Effect of miR-183 on human umbilical vascular endothelial cells (HUVECs) and vascular endothelial cells, indirectly showed the role of 183 in angiogenesis. Inhibition miR-183 expression in HUVECs injury could enhance cell activity, inhibit inflammatory level, and thus resist cell injury by upregulating expression of IRS1 [47]. Overexpression miR-183 promoted cell growth and tube formation while it suppressed cell apoptosis of vascular endothelial cells [48]. In addition, miR-183 also participates in microangiogenesis during tumor growth through some signaling pathways. PI3K/AKT/VEGF signaling pathway plays an important role in angiogenesis. Research in diabetic retinopathy revealed the involvement of miR-183 via the PI3K/AKT/VEGF signaling pathway by targeting BTG1. MiR-183 overexpression activated the PI3K/AKT/VEGF signaling pathway and inhibited BTG1 [48]. These evidences suggest that miR-183 is involved in microangiogenesis through multiple regulations. Angiogenesis plays a decisive role in the growth of tumors and metastasis of cancer cells, which further demonstrates that miR-183 is closely involved in the progression of cancer.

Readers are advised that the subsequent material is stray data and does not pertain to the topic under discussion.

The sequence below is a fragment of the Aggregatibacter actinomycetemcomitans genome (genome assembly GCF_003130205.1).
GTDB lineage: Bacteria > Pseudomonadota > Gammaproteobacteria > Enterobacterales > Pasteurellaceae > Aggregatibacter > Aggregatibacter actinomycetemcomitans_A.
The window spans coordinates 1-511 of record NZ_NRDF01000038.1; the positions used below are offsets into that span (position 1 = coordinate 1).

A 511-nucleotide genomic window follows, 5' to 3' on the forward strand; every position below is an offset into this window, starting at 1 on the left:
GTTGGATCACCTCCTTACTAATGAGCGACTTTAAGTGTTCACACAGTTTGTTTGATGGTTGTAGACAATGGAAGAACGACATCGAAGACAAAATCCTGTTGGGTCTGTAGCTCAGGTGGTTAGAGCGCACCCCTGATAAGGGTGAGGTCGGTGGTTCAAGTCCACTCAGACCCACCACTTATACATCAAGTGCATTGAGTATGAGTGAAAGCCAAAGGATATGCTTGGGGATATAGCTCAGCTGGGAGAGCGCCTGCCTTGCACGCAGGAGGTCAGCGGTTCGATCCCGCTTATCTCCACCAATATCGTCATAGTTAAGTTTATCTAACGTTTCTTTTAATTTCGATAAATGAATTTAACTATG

miR-183 in cancer diagnosis and treatment

In recent decades, the rapid rise of posttranscriptional mechanistic studies, especially miRNA studies, has brought a new perspective to early diagnosis and precise treatment of tumors. Because the expression of miRNA in blood is relatively stable, the content of miRNA in serum can provide important information for the prediction and diagnosis of cancer. Compared with the level of expression of mRNA and protein, miRNA will not face the fate of being regulated and degraded, so its detection results are relatively more reliable. MiR-183 is highly abnormally expressed in cancer patients and easy to detect. Therefore, on the basis of understanding miR-183 and its mechanism, the expression of miR-183 in blood can be used to diagnose cancer and determine the appropriate treatment strategies.